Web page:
I know there is a lot of love for The Living Sea in Waking Dreams out there already.
It’s not that I didn’t love it, or even admire what Flanagan was trying to achieve, but it’s not easy to read a book where you feel like you’re being smashed over the head, not just with a hammer, but with the biggest, heaviest mallet that Flanagan could find, on every single page, at every single turn. With such a convoluted title, I was expecting more nuance and intellectual word play. Instead I got whack after whack of anger.
Flanagan has a lot to be angry about.
Last summer was ghastly for all of us in Australia. The bush fires were the worst we’d ever experienced. Our skies were grey with smoke and ash for month after month. The smell was inescapable, the heat was oppressive, the news catastrophic. It was easy to feel like it was the beginning of the end. Or the end of the beginning.
Writing a book while all of this is happening around you, can take its toll. It can be hard to find perspective. It can be hard not to rave and rant in absolute frustration. It can be hard to resist a good old preachy sermon. Flanagan did not resist.
There was nothing subtle in his story about vanishing body parts, a dying mother and a world in flames. The ghastly siblings, Anna & Terzo, who refused to let their mother die with any dignity or grace, were so implausible, I struggled to spend my time with them. Their brother, Tommy, was much nicer company and more realistically drawn, as was Anna’s son, Gus. But then, Tommy was the actual carer. He was on hand in Tasmania to care for their ailing mother, while the other two simply jetted in and out whenever there was a problem to be solved. And Gus’ response to a world on the brink of catastrophic climate change is to withdraw into a world of gaming and Youtube videos.
Flanagan ranted several times about social media and smartphone use. Clearly he is not someone who properly understands these online tools. Nothing about the way his characters engaged with their online world actually reflected anyone I know. He had all the right words, but just like Mr Books & I discussing Tiktok or Snapchat or memes with our boys, we show our ignorance at every turn, much to their amusement.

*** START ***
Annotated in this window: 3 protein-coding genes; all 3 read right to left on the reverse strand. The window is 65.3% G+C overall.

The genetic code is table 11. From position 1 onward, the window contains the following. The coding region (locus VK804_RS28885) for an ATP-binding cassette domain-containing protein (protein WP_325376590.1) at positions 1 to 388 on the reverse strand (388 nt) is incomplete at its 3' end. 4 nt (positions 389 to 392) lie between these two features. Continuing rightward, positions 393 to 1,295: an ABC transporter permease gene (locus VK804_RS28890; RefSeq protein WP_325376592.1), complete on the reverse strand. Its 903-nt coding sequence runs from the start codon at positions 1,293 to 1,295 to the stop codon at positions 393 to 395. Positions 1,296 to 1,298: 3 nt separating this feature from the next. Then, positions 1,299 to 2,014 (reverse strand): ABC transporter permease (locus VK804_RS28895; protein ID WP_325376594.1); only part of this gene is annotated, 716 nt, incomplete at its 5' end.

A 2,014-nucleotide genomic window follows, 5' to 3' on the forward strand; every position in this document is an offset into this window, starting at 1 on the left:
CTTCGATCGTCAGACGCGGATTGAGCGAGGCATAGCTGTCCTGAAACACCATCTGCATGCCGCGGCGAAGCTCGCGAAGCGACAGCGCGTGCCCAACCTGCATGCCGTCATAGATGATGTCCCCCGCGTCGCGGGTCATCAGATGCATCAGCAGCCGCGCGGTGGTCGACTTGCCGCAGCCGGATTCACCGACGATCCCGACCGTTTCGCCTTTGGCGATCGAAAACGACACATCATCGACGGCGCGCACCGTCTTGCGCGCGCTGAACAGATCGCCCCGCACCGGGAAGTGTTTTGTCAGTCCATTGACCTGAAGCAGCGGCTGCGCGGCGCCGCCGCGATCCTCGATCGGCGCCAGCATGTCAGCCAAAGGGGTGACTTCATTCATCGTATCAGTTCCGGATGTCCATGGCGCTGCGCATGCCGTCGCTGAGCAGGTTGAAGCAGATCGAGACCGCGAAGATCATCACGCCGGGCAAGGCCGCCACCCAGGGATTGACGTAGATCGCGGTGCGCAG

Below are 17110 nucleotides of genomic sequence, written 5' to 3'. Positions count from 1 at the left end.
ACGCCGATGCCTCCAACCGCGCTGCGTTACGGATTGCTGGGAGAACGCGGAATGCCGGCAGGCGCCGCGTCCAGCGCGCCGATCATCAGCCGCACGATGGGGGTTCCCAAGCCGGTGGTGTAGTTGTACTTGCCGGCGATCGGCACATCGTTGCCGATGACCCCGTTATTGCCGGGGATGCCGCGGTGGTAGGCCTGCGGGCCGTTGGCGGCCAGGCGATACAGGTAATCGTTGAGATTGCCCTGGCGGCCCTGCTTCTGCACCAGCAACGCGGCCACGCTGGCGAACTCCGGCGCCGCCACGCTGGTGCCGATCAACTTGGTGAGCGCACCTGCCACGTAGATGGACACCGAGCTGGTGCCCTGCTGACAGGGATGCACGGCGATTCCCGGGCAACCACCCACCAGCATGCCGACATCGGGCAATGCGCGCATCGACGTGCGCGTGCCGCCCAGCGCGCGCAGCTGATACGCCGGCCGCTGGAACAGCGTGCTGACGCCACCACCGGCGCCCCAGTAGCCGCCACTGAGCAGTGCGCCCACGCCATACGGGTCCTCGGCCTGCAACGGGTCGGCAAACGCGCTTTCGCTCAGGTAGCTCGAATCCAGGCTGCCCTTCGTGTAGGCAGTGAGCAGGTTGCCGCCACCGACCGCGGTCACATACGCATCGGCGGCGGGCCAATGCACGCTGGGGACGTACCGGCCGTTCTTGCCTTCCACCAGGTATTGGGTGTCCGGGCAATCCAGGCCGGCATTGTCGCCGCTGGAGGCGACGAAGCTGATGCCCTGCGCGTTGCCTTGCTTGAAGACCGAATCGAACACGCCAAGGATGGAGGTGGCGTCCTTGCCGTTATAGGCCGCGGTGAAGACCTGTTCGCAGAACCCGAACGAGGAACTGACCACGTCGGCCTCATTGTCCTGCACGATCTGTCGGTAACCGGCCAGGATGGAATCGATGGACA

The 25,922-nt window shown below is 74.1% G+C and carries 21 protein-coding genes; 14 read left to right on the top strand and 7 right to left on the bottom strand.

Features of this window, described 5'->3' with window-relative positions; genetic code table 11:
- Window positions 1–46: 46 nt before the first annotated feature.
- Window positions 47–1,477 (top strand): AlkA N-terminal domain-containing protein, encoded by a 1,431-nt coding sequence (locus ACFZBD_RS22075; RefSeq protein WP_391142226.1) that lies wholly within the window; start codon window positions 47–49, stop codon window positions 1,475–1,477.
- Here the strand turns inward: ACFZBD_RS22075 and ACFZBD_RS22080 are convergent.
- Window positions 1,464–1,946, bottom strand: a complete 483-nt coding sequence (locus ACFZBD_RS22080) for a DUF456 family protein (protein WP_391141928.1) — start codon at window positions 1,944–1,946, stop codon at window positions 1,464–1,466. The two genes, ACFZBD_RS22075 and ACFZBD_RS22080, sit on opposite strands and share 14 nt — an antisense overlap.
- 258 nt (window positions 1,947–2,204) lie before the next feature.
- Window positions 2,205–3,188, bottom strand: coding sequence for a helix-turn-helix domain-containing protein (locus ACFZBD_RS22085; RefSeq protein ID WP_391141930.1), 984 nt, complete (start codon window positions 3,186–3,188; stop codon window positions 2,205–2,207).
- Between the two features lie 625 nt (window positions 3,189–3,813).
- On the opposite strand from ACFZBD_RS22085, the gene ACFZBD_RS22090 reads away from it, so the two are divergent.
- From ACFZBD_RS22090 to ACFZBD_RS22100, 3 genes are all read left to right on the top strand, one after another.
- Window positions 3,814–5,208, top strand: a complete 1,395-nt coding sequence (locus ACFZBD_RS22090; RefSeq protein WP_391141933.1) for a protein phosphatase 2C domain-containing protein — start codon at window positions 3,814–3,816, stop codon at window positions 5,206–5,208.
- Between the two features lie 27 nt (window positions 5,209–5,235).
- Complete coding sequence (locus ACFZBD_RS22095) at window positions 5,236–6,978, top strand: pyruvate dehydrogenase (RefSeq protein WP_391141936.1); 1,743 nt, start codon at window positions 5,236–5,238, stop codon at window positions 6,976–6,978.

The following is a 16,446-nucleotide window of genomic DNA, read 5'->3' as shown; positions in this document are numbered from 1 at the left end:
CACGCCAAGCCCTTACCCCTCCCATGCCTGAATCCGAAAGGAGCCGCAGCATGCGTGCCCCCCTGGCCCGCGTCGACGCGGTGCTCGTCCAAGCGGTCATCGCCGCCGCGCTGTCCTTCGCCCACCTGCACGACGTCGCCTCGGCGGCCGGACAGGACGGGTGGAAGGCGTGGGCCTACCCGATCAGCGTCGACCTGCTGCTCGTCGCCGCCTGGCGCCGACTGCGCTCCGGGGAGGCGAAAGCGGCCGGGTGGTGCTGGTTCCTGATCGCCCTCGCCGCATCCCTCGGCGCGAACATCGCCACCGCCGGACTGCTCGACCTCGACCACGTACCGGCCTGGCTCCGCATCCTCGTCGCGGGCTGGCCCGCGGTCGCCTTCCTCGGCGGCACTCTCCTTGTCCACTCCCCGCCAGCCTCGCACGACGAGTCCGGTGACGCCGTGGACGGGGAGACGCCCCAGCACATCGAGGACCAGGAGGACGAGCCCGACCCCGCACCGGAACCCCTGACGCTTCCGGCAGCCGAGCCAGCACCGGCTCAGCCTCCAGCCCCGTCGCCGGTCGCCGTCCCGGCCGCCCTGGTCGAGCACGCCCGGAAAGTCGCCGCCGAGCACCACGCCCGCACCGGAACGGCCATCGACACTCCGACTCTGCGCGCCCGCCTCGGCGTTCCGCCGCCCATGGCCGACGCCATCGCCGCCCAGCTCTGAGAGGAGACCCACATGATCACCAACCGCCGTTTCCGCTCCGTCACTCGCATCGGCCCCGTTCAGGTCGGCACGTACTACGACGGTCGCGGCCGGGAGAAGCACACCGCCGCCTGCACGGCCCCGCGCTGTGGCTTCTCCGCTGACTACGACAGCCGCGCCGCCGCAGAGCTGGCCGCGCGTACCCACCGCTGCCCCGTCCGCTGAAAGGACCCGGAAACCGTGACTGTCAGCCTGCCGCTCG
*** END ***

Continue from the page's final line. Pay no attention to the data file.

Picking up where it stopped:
I feel like I’m the one ranting now!
I didn’t not like the book.
It was an interesting read and an interesting concept, with all the vanishings that nobody noticed, that spoke for, or to, something even bigger and scarier that nobody is noticing either. However I felt no emotional connection to anyone in the story, except pity – a huge amount of pity, in fact – for the undying, lingering, suffering, decaying mother. I found myself talking out loud to Flanagan throughout the book, telling him to get out of the way of his own story.
I love it, though, when I discover the title in the story.
It wasn’t enough for Terzo that their mother had not died. It wasn’t enough that she lived in her sea of waking dreams. In Terzo’s view, she had to live like us, rationally, in a rational universe.
Except of course, Terzo’s world, or his idea of living, were not as rational as he thought.
In the end, though, the occasional insights and beautiful writing were not enough for me to rate The Living Sea of Waking Dreams particularly highly.
It astonished her that he had a view as deeply held felt as hers and yet entirely opposite, and which he held with an equal conviction. And in the face of someone who would not be persuaded by her, she did not seek to see the world for a moment as he saw it but instead was simply angry with him that his world was not her world.
I’m in the process of putting together my best 20 reads of 2020. This one will not make the cut.
To the axe of the spoiler and self-interest fell a prey;And Crossberry Way and old Round Oak’s narrow laneWith its hollow trees like pulpits, I shall never see again:Inclosure like a Bonaparte let not a thing remain,It levelled every bush and tree and levelled every hillAnd hung the moles for traitors – though the brook is running still,It runs a naked brook, cold and chill.
It’s impossible to say how the vanishing began or if it was already ended, thought Anna.
The brilliance of Flanagan’s story and the deep power of this novel is in our witnessing of the end of the world. The death of Francie opens up a black hole in the family drawing Anna, Terzo and Tommy into its implacable singularity.
The Living Sea of Waking Dreams [is] at its best when it balances its vehemence with its beauty, when it leaves space for the reader to wander and wonder – eucalypt leaves swinging down like “lazing scimitars”; a moth thrumming its “Persian rug” wings.
- Lisa @ANZ Lit Lover found more to like than I did.